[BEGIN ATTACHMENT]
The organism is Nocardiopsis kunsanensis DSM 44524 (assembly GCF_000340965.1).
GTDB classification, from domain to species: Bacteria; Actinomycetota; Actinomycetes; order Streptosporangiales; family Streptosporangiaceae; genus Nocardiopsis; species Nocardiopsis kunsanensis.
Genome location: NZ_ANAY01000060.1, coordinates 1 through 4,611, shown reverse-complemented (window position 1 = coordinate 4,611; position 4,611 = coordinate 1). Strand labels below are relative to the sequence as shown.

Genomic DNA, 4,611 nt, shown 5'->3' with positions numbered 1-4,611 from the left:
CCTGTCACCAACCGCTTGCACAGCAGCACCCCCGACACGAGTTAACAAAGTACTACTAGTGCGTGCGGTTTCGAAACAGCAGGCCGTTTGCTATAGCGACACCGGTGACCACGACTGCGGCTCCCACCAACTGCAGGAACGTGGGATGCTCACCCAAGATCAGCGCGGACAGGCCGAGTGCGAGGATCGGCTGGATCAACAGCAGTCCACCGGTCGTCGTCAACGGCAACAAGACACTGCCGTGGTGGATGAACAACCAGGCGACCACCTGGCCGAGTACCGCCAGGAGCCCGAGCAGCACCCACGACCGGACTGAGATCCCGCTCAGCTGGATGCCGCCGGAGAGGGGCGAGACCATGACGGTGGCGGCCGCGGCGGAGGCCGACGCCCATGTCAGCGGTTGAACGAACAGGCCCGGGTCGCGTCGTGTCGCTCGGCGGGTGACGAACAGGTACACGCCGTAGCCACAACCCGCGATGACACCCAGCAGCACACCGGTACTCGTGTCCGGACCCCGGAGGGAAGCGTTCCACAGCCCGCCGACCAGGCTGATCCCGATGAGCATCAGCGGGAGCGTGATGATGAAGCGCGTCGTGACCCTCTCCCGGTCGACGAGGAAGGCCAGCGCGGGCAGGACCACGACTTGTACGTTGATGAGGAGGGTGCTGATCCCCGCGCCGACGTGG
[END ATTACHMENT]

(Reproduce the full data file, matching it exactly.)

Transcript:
The organism is Nocardiopsis kunsanensis DSM 44524 (assembly GCF_000340965.1).
GTDB classification, from domain to species: Bacteria; Actinomycetota; Actinomycetes; order Streptosporangiales; family Streptosporangiaceae; genus Nocardiopsis; species Nocardiopsis kunsanensis.
Genome location: NZ_ANAY01000060.1, coordinates 1 through 4,611, shown reverse-complemented (window position 1 = coordinate 4,611; position 4,611 = coordinate 1). Strand labels below are relative to the sequence as shown.

Genomic DNA, 4,611 nt, shown 5'->3' with positions numbered 1-4,611 from the left:
CCTGTCACCAACCGCTTGCACAGCAGCACCCCCGACACGAGTTAACAAAGTACTACTAGTGCGTGCGGTTTCGAAACAGCAGGCCGTTTGCTATAGCGACACCGGTGACCACGACTGCGGCTCCCACCAACTGCAGGAACGTGGGATGCTCACCCAAGATCAGCGCGGACAGGCCGAGTGCGAGGATCGGCTGGATCAACAGCAGTCCACCGGTCGTCGTCAACGGCAACAAGACACTGCCGTGGTGGATGAACAACCAGGCGACCACCTGGCCGAGTACCGCCAGGAGCCCGAGCAGCACCCACGACCGGACTGAGATCCCGCTCAGCTGGATGCCGCCGGAGAGGGGCGAGACCATGACGGTGGCGGCCGCGGCGGAGGCCGACGCCCATGTCAGCGGTTGAACGAACAGGCCCGGGTCGCGTCGTGTCGCTCGGCGGGTGACGAACAGGTACACGCCGTAGCCACAACCCGCGATGACACCCAGCAGCACACCGGTACTCGTGTCCGGACCCCGGAGGGAAGCGTTCCACAGCCCGCCGACCAGGCTGATCCCGATGAGCATCAGCGGGAGCGTGATGATGAAGCGCGTCGTGACCCTCTCCCGGTCGACGAGGAAGGCCAGCGCGGGCAGGACCACGACTTGTACGTTGATGAGGAGGGTGCTGATCCCCGCGCCGACGTGG